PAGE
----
Diamonds are forever

A recent talk provided expert opinions on different notions regarding diamonds and how these gems impact our society.

14 October 2019 | Local News

Tom Alweendo; Minister of Mines and Energy; “We have to urge people to buy natural diamonds as they contribute to our economy.”

Swakopmund • Adolf Kaure

A panel discussion on the future of Namibian diamonds took place at The Dome in Swakopmund recently.

The discussion, which was initiated by Eagle FM as part of the Swakopmund International Trade Expo (SWAiTEX), was held under the theme “Are diamonds forever?” and featured panelists such as the Minister of Mines and Energy Tom Alweendo, CEO of the Namibia Diamond Trading Company (NDTC) Brent Uiseb, the CEO of NAMDIA Kennedy Hamutenya, as well as the chairperson of the Diamond Manufacturers’ Association Ofer Babluki.
One of the key topics that was discussed, was synthetic diamonds and how they affect natural diamonds.

According to NDTC’s Brent Uiseb, some people say that synthetic diamonds are a threat while others feel they are an opportunity. “The way we market these synthetic diamonds, is what will determine whether they are an opportunity or a threat.”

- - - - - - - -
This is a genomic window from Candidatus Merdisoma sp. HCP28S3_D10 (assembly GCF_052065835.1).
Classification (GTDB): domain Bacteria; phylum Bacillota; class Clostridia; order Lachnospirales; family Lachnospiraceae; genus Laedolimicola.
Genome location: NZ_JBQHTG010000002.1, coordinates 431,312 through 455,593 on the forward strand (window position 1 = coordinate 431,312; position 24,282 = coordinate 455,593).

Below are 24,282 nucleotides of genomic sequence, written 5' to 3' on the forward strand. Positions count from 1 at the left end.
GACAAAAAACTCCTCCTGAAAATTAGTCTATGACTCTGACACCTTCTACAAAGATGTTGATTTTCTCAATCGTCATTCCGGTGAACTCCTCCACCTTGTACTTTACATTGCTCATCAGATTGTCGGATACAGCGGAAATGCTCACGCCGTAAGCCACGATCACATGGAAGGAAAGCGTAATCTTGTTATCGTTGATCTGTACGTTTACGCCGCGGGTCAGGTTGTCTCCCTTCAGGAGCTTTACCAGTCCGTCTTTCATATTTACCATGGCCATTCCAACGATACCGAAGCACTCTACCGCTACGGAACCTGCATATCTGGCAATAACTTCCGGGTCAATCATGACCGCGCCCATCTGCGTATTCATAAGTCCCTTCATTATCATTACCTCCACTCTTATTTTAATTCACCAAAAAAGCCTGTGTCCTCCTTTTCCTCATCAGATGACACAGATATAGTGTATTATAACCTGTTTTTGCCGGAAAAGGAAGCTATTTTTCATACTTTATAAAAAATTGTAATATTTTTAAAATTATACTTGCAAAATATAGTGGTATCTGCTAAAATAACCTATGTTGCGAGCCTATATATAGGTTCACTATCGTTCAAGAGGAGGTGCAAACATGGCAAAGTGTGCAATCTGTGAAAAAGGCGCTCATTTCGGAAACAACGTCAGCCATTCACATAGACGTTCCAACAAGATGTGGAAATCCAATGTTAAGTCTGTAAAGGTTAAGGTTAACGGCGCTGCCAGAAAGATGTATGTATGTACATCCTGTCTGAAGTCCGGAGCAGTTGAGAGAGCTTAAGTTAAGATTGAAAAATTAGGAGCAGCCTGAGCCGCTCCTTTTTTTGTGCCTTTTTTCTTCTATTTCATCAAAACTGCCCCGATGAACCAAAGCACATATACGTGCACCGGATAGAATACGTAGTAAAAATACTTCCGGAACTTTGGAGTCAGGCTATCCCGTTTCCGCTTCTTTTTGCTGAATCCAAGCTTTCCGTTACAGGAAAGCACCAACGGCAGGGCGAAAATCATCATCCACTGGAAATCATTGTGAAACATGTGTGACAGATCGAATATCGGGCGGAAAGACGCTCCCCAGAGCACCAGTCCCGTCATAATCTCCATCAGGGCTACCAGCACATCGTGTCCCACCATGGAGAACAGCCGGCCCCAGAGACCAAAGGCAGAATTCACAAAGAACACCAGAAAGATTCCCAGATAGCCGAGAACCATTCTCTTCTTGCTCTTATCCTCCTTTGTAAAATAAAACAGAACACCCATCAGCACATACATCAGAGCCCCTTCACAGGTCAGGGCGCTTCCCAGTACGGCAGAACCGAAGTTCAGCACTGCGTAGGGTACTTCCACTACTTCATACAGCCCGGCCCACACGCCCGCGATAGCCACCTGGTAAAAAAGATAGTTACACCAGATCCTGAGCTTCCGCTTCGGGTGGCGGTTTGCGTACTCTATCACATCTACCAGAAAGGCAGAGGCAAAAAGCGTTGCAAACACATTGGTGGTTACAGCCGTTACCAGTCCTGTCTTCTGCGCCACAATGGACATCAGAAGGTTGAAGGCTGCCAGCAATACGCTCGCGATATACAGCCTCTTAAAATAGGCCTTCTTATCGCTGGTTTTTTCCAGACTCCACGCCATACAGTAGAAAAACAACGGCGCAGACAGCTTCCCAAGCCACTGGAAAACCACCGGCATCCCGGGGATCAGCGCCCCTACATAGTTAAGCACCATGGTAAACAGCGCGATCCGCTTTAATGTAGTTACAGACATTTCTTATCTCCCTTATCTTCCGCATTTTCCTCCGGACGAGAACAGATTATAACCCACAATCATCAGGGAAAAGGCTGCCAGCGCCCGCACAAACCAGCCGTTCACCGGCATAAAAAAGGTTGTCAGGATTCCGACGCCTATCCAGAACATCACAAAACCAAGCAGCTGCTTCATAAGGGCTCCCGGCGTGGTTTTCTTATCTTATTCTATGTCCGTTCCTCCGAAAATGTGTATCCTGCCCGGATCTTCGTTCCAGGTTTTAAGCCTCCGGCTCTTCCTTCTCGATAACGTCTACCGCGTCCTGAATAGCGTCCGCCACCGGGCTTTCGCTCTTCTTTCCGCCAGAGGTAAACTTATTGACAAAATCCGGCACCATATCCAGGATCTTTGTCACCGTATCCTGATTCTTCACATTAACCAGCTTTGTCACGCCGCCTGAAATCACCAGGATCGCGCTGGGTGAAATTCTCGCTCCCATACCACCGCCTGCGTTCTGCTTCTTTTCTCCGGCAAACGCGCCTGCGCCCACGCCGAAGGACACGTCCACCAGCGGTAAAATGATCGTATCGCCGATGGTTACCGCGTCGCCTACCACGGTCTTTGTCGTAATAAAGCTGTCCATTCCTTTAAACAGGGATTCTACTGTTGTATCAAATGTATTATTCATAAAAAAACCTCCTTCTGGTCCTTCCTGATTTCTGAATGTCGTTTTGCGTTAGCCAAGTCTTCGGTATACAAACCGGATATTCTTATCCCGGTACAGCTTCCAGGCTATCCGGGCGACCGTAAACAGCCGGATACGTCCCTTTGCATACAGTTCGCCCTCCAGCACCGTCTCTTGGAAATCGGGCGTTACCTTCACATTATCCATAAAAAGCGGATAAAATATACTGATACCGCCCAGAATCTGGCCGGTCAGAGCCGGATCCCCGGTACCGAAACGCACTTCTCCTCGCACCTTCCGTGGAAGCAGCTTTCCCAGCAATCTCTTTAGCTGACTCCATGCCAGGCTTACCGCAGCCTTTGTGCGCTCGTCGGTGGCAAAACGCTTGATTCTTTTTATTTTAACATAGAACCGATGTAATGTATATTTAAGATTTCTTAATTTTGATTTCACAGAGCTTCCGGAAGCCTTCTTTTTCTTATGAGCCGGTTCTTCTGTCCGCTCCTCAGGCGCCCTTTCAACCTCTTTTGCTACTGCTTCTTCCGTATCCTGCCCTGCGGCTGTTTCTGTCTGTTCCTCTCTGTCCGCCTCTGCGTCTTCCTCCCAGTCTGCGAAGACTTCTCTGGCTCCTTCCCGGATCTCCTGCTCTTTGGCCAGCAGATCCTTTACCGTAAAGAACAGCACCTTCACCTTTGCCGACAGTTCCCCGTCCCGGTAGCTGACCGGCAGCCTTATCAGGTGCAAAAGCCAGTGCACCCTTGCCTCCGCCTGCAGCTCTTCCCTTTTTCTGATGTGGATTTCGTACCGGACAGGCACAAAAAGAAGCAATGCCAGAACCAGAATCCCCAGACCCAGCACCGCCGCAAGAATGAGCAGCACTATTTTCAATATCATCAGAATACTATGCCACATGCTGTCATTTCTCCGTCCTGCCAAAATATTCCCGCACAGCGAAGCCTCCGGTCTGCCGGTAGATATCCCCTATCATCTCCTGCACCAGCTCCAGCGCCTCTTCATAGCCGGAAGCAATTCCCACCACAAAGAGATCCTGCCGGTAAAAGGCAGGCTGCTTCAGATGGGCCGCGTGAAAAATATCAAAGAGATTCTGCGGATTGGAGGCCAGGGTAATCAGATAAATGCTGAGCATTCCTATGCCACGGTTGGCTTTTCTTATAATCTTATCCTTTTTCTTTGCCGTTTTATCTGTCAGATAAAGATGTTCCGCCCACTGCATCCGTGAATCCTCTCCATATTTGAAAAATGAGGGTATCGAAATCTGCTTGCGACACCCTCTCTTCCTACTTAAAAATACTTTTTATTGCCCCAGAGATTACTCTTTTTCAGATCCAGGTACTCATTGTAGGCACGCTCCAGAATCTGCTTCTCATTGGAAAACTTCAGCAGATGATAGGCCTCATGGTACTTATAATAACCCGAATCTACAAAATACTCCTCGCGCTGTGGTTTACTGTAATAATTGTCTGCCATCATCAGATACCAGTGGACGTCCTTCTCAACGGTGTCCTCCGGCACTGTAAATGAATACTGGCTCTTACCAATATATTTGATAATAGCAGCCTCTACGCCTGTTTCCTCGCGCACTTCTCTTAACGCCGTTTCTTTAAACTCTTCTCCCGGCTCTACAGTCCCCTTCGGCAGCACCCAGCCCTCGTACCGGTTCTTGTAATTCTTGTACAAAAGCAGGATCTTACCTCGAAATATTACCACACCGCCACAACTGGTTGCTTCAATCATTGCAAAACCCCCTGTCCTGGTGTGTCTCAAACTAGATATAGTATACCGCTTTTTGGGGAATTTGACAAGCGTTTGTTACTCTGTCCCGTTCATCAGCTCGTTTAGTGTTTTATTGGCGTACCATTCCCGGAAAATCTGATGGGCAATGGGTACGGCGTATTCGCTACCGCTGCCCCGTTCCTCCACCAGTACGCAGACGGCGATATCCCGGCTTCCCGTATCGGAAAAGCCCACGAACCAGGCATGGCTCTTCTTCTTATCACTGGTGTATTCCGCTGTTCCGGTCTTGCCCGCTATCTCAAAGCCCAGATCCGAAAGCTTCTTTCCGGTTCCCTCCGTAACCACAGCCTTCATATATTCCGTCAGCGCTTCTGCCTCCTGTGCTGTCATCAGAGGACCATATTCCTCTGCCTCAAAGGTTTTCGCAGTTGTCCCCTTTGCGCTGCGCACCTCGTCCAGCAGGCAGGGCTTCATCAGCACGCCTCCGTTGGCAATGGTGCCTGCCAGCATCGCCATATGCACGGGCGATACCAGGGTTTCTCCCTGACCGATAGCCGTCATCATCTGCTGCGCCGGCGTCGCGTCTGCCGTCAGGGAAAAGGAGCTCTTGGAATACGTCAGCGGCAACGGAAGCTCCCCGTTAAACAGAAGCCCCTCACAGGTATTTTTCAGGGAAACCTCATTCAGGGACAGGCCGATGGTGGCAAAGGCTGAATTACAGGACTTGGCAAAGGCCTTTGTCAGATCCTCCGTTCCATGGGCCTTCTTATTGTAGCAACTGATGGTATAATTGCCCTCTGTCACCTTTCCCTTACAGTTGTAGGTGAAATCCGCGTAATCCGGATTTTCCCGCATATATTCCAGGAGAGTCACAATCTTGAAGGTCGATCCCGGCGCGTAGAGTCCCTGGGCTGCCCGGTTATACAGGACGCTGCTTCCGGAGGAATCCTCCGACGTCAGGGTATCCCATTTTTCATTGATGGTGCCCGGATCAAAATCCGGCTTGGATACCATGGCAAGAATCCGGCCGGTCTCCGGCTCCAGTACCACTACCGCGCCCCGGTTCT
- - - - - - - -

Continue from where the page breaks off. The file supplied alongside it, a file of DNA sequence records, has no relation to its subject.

Uiseb said that Namibia needs to convey the message that natural diamonds contribute to other sectors and to Namibia’s economy. “People value natural diamonds more as they go through a long process of to form, and this carries a greater sentimental value than synthetic diamonds. Lab grown diamonds have a place in the market as long as they are passed on as lab grown diamonds and not as natural diamonds.”

The Minister of Mines and Energy, Tom Alweendo, said that as long as people know whether a diamond is natural or synthetic, they can choose which one they want. “However, as a diamond producing country, we have to urge people to buy natural diamonds as they contribute to our economy.”

The mining sector contributes 14% of Namibia’s GDP, of which the diamond industry contributes the bulk.

Other topics discussed include how Namibia can become more competitive in terms of cutting, polishing as well as creating its own jewellery from diamonds, and how the SME sector can benefit from the diamond industry.

“We need to make sure that policies including legislation encourage investors and businesses to tap into our diamond industry and use skills acquired to be more competitive,” Alweendo said, challenging NAMDIA to host a fashion week that will showcase local diamonds.

In terms of involving the SME sector, Uiseb said that there should be more colleges and institutions teaching people how to cut, polish and turn these gems into jewellery.

Diamonds were discovered in Namibia about 110 years ago.